Tatura Museum’s wartime camps collection has been officially been added to the Victorian Heritage Register where there are 1700 pieces now recognised by the Heritage Council of Victoria.
Tatura Historical Society president Steve Barnard said it was a ‘‘feather in the cap’’ for the museum, which features an extensive array of goods from the prisoner of war and internment camps located near the township during World War II.
‘‘Now when we apply for grants we can use this to add weight to our applications,’’ he said.
Mr Barnard said the collection was inspected by the Heritage Council of Victoria during the register process.
‘‘The collection documents all the different nationalities, political beliefs and religions of the people held in the camps,’’ the museum’s application read.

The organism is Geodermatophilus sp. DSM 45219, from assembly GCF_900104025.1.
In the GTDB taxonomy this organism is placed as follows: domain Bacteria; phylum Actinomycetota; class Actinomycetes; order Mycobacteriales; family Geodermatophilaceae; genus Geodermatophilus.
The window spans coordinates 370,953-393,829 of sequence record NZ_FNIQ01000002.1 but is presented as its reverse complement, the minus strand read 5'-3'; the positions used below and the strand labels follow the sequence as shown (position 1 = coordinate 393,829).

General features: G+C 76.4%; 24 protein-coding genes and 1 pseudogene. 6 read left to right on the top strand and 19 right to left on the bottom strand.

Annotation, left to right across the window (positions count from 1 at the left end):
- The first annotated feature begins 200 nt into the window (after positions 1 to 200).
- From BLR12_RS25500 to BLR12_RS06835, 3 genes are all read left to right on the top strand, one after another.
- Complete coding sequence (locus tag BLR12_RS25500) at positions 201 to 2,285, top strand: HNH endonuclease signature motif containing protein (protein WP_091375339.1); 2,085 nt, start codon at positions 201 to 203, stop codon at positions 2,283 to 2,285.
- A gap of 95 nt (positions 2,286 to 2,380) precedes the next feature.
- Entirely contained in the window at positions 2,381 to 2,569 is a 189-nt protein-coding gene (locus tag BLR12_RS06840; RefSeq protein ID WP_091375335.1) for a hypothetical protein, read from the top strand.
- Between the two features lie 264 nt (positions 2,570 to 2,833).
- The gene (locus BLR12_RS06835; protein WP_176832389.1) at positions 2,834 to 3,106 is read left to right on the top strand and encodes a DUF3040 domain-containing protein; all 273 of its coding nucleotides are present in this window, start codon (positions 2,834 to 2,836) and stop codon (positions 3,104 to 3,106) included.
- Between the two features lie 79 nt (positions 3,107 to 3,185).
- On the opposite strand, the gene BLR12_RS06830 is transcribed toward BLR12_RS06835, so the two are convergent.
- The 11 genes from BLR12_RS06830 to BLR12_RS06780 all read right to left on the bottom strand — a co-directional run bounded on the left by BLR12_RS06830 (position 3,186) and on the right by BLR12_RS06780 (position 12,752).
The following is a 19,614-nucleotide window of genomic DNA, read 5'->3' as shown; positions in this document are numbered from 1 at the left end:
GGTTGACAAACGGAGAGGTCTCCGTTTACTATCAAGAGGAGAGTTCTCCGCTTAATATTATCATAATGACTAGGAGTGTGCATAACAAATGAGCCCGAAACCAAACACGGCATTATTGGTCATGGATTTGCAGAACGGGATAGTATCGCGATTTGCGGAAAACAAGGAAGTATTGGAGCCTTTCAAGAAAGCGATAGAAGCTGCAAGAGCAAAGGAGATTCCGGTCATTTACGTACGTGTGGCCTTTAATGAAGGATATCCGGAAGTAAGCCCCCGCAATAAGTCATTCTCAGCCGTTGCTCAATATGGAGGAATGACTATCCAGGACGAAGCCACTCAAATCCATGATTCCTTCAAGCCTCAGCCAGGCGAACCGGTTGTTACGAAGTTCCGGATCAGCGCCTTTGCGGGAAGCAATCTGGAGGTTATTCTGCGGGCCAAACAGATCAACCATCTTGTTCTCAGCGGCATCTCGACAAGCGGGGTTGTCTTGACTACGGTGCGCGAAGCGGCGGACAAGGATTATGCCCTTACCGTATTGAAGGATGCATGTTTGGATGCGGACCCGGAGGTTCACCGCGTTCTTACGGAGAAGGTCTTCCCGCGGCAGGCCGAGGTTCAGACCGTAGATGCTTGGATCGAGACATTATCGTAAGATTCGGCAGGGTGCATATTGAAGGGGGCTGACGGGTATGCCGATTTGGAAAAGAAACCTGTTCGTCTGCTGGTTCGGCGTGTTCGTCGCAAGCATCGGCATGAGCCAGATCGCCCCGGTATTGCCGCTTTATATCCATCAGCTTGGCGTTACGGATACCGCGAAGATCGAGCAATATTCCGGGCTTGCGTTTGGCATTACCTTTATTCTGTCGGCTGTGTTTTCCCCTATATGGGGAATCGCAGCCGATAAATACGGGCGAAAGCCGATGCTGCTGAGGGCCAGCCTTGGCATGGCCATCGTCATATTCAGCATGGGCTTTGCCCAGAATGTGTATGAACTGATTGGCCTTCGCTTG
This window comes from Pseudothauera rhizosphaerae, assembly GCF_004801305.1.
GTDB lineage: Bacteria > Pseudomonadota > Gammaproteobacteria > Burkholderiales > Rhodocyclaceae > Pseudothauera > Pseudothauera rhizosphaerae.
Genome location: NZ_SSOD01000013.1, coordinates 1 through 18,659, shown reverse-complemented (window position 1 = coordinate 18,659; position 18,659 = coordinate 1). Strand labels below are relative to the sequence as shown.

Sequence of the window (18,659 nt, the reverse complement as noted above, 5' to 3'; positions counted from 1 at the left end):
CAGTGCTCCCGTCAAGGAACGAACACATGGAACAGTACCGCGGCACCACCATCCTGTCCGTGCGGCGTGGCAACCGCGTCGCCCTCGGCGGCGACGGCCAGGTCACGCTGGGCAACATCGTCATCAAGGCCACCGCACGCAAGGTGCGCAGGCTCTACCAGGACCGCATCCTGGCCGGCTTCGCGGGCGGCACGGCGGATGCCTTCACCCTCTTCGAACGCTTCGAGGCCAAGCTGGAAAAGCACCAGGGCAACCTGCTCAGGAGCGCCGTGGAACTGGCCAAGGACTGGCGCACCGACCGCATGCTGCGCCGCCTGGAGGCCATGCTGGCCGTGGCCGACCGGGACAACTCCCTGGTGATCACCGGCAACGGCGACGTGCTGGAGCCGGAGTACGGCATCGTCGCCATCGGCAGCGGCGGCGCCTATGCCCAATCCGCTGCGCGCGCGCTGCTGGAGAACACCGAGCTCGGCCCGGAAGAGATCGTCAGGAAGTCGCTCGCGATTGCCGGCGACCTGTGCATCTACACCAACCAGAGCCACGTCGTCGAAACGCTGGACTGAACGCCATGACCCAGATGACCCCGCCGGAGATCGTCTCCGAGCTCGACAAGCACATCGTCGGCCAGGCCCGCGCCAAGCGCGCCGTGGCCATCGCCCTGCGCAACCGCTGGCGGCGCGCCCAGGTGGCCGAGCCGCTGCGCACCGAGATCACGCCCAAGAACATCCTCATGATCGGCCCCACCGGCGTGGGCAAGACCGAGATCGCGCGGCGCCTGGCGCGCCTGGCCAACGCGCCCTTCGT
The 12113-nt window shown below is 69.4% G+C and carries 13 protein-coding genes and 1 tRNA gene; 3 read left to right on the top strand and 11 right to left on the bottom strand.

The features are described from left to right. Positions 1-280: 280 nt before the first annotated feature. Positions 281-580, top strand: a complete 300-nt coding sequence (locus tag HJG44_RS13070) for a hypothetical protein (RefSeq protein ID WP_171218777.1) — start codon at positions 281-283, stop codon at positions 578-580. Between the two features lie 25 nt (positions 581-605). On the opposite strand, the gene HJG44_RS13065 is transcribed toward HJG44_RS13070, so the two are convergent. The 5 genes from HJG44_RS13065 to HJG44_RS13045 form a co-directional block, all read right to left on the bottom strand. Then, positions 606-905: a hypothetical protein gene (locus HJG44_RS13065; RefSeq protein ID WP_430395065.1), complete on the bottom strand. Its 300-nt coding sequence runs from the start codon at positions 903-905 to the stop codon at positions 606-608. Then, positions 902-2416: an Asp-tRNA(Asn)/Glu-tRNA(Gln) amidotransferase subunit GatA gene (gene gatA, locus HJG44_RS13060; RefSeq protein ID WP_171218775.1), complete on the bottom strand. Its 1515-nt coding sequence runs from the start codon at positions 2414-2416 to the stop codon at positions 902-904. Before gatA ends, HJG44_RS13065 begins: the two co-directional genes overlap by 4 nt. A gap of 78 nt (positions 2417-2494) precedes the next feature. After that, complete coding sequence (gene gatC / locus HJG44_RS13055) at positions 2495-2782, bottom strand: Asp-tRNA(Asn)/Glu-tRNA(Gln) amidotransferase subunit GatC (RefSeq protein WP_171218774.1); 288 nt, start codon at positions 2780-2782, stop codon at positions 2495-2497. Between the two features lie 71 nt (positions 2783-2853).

‘‘It also shows the majority of internees and prisoners resolved to make the best of their circumstances by maintaining traditions, by going about life as routinely as possible; and by occupying their time making necessities, studying, learning skills, creating art, entertaining each other and recording their experiences in art and writing — all within the limited resources of the camps.’’
Mr Barnard said the collection was the largest one in Victoria of moveable heritage relating to Australia’s wartime camps, some of it coming from other parts of the world.
‘‘The... collection is a rare contribution to the little known history of war camps in Victoria, the policies implemented by the Commonwealth Government during WWII and the stories of the people associated with the camps,’’ he said.
■The Tatura Irrigation and Wartime Camps Museum is located at 49 Hogan St, Tatura as is open on Monday to Friday from 1pm to 3pm, and on Saturdays, Sundays and public holidays from 2pm to 4pm; bus trips and groups by arrangement.